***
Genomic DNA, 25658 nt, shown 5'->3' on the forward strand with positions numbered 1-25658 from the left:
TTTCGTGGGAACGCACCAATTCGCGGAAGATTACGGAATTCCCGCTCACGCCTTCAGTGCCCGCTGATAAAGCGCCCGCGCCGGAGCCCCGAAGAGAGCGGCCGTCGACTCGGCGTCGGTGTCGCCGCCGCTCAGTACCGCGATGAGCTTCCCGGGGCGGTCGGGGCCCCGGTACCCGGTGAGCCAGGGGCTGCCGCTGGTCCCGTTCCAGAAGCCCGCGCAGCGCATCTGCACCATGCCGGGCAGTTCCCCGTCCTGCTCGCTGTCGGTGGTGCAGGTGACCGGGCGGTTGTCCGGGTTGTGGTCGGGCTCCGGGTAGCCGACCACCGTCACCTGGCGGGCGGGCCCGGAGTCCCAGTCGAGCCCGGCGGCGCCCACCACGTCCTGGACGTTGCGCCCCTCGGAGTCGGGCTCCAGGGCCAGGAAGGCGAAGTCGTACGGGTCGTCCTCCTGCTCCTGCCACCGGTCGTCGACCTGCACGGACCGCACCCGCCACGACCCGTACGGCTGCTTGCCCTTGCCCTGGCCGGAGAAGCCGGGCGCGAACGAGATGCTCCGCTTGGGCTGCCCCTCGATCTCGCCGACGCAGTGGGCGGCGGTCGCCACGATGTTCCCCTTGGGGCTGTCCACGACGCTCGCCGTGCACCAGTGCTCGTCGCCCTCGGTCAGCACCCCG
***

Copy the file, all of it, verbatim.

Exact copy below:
Genomic DNA, 25658 nt, shown 5'->3' on the forward strand with positions numbered 1-25658 from the left:
TTTCGTGGGAACGCACCAATTCGCGGAAGATTACGGAATTCCCGCTCACGCCTTCAGTGCCCGCTGATAAAGCGCCCGCGCCGGAGCCCCGAAGAGAGCGGCCGTCGACTCGGCGTCGGTGTCGCCGCCGCTCAGTACCGCGATGAGCTTCCCGGGGCGGTCGGGGCCCCGGTACCCGGTGAGCCAGGGGCTGCCGCTGGTCCCGTTCCAGAAGCCCGCGCAGCGCATCTGCACCATGCCGGGCAGTTCCCCGTCCTGCTCGCTGTCGGTGGTGCAGGTGACCGGGCGGTTGTCCGGGTTGTGGTCGGGCTCCGGGTAGCCGACCACCGTCACCTGGCGGGCGGGCCCGGAGTCCCAGTCGAGCCCGGCGGCGCCCACCACGTCCTGGACGTTGCGCCCCTCGGAGTCGGGCTCCAGGGCCAGGAAGGCGAAGTCGTACGGGTCGTCCTCCTGCTCCTGCCACCGGTCGTCGACCTGCACGGACCGCACCCGCCACGACCCGTACGGCTGCTTGCCCTTGCCCTGGCCGGAGAAGCCGGGCGCGAACGAGATGCTCCGCTTGGGCTGCCCCTCGATCTCGCCGACGCAGTGGGCGGCGGTCGCCACGATGTTCCCCTTGGGGCTGTCCACGACGCTCGCCGTGCACCAGTGCTCGTCGCCCTCGGTCAGCACCCCG